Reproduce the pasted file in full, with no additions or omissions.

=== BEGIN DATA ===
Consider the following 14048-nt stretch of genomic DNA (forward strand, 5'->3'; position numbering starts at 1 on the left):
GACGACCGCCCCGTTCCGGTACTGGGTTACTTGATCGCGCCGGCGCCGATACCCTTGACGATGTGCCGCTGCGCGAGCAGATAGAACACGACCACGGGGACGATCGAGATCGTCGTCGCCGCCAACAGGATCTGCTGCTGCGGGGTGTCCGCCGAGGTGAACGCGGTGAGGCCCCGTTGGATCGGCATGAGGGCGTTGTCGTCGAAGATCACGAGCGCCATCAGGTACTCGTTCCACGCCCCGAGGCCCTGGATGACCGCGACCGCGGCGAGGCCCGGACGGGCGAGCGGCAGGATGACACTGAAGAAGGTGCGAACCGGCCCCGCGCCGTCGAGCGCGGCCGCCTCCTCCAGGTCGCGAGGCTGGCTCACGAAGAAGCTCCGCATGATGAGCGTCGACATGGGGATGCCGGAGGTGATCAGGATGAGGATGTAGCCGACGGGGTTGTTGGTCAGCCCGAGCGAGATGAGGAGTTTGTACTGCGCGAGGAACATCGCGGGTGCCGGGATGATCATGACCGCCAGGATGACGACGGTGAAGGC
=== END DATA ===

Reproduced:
Consider the following 14048-nt stretch of genomic DNA (forward strand, 5'->3'; position numbering starts at 1 on the left):
GACGACCGCCCCGTTCCGGTACTGGGTTACTTGATCGCGCCGGCGCCGATACCCTTGACGATGTGCCGCTGCGCGAGCAGATAGAACACGACCACGGGGACGATCGAGATCGTCGTCGCCGCCAACAGGATCTGCTGCTGCGGGGTGTCCGCCGAGGTGAACGCGGTGAGGCCCCGTTGGATCGGCATGAGGGCGTTGTCGTCGAAGATCACGAGCGCCATCAGGTACTCGTTCCACGCCCCGAGGCCCTGGATGACCGCGACCGCGGCGAGGCCCGGACGGGCGAGCGGCAGGATGACACTGAAGAAGGTGCGAACCGGCCCCGCGCCGTCGAGCGCGGCCGCCTCCTCCAGGTCGCGAGGCTGGCTCACGAAGAAGCTCCGCATGATGAGCGTCGACATGGGGATGCCGGAGGTGATCAGGATGAGGATGTAGCCGACGGGGTTGTTGGTCAGCCCGAGCGAGATGAGGAGTTTGTACTGCGCGAGGAACATCGCGGGTGCCGGGATGATCATGACCGCCAGGATGACGACGGTGAAGGC